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Ecophysiology of salt acclimation in crustaceans
Pequeux, A. (1993). Ecophysiology of salt acclimation in crustaceans. Belg. J. Zool. 123(Suppl. 1): 54-55
In: Belgian Journal of Zoology. Koninklijke Belgische Vereniging voor Dierkunde = Société royale zoologique de Belgique: Gent. ISSN 0777-6276, more
Peer reviewed article  

Available in  Author 
    VLIZ: Proceedings 21/3 [57315]
Document types: Conference paper; Summary

Keywords
    Ecophysiology; Crustacea [WoRMS]; Marine

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Abstract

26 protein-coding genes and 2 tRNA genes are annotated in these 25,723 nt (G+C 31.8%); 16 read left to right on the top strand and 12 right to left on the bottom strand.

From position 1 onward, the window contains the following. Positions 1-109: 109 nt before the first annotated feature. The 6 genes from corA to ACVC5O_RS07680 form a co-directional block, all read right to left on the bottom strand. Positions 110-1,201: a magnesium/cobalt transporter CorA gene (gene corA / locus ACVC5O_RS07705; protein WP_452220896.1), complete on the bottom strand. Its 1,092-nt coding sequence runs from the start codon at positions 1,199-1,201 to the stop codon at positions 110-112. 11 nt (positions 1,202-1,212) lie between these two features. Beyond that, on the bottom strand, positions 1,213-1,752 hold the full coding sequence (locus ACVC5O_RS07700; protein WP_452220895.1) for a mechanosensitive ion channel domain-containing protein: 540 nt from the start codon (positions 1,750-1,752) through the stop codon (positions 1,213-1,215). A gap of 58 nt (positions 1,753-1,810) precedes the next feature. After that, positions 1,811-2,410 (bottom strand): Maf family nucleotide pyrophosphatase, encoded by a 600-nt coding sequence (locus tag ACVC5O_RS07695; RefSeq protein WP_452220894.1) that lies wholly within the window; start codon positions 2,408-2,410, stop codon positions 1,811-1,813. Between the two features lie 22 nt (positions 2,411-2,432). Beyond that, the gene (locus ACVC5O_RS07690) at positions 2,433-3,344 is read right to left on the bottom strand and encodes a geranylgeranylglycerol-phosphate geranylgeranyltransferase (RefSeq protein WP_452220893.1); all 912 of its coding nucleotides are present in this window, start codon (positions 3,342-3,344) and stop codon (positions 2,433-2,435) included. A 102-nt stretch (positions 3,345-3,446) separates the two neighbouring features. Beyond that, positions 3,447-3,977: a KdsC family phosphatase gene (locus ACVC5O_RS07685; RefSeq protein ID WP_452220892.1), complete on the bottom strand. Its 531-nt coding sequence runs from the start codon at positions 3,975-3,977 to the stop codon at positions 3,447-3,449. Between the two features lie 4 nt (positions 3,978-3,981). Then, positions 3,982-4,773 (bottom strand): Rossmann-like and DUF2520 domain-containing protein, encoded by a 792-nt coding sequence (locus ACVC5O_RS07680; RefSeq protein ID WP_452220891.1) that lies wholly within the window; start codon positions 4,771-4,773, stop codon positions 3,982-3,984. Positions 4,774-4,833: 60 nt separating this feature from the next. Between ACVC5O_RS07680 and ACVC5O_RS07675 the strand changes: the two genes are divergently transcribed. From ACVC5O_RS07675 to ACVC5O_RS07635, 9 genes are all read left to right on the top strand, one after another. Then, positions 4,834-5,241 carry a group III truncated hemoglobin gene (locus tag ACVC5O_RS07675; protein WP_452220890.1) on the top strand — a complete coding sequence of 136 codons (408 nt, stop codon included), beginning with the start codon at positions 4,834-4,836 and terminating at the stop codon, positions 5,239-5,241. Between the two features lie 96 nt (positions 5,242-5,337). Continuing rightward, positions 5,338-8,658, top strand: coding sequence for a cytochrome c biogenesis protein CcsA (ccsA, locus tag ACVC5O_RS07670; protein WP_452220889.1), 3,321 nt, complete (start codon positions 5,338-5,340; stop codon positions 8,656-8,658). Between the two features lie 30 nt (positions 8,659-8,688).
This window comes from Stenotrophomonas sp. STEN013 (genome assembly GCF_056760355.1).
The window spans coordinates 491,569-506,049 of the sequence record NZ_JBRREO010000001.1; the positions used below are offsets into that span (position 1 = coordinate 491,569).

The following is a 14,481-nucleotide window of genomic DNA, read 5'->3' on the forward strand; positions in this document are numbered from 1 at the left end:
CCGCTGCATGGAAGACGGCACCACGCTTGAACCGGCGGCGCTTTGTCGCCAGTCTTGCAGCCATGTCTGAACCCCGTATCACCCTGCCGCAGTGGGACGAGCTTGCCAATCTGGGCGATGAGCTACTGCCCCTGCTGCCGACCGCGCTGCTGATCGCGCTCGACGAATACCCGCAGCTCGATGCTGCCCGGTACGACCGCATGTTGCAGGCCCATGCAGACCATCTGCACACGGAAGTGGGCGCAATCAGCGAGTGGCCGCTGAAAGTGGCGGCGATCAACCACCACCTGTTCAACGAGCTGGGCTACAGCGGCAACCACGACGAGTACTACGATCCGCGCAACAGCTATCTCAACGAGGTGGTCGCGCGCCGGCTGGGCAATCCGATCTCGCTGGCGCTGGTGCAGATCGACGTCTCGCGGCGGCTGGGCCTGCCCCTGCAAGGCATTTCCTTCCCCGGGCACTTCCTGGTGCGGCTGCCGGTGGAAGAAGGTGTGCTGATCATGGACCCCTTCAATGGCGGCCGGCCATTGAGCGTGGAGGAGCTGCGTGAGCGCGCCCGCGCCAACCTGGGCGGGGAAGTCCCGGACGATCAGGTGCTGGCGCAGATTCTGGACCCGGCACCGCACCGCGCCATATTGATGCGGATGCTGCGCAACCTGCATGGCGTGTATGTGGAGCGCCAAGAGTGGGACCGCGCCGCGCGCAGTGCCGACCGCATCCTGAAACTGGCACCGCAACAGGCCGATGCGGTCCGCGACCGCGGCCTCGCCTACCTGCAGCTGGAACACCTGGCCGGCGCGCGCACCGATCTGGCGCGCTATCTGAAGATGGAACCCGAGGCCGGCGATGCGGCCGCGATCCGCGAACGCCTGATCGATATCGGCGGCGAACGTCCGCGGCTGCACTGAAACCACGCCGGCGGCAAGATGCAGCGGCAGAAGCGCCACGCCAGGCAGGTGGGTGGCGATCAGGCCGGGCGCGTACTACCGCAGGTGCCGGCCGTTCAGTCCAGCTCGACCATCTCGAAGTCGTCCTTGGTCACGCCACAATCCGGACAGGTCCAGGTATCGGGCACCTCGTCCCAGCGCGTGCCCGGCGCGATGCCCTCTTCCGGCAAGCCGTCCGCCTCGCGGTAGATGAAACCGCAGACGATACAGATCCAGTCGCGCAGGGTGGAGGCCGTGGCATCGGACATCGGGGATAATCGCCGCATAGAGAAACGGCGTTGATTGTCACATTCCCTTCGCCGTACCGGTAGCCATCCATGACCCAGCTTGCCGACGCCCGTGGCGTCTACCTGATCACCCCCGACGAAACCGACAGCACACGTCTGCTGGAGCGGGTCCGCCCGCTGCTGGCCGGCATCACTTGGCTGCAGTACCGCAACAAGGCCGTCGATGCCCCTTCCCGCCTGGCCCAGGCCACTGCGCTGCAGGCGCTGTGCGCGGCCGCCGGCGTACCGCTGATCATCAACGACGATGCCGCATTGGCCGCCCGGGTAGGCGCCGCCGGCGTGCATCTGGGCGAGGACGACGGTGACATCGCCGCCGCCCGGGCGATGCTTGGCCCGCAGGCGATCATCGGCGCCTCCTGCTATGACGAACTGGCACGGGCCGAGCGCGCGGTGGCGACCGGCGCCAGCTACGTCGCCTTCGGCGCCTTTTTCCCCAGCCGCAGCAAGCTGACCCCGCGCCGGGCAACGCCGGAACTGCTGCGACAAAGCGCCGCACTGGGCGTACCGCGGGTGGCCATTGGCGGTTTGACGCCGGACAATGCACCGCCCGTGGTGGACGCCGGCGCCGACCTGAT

With their marine, fresh water and euryhaline representatives, crustaceans exhibit almost any of the known possible patterns of osmo-ionoregulation (1, 2). That group therefore appears as a choice material to tackle the question of ecophysiology of salt acclimation from a comparative point of view. In crustaceans, osmo-ionoregulation can be effected in two different ways whose significance is always to avoid water movements at the cellular level. The first one, of general occurrence and considered as a prerequisit for adaptation to salinity changes, is to maintain the intracellular fluid isosmotic to the extracellular fluid, either body fluids, either environment. The second one is to control the concentration of the extracellular fluids at a more or less constant level regardless of the external salinity. This review will focus on the second way whose mechanisms are active essentially in boundary epithelia. The gills will be shown to be the prominent structure responsible for the blood NaCl balance and regulation in marine, marine euryhaline and brackish water species. The review will therefore deal mostly with recent physiological and ultrastructural data on gill tissue and provide information leading to a characterization of the particular mechanisms and driving forces at work at that level. It will refer largely to experiments using perfused preparations of gills isolated from the chinese crab Eriocheir sinensis taken as a model. The applicability of the chinese crab model to other crustaceans will be considered. It will be shown also that the cuticle lining the epithelium is largely involved in ionic regulation in crustaceans. It does contribute indeed to reduce ionic leaks in regulators and yet allows for the entry of ions across specific “channels” at the sites where active uptake takes place (3). An attempt is made to understand how both the cuticle and the epithelium fit in a working epithelium-cuticular complex.(1) L.H.MANTEL and L.L.FARMER (1983). In: The Biology of Crustacea, Vol.5 (Dorothy Bliss, Editor-in-chief), Academic Press, London -New York, 53-161.(2) A.PEQUEUX and R.GILLES ( 1988). In: Advances in Comparative and Environmental Physiology. Vol.2 (R.Greger, ed.), Springer- Verlag, Berlin -Heidelberg, New York -Tokyo, 2-47.(3) J.M.LIGNON AND A.PEQUEUX (1990). In: Comparative Physiology. Vol.6 (R.K.H. Kinne, E.Kinne-Suffran, K.W. Beyenbach, eds), Karger. Basel, 14-27.

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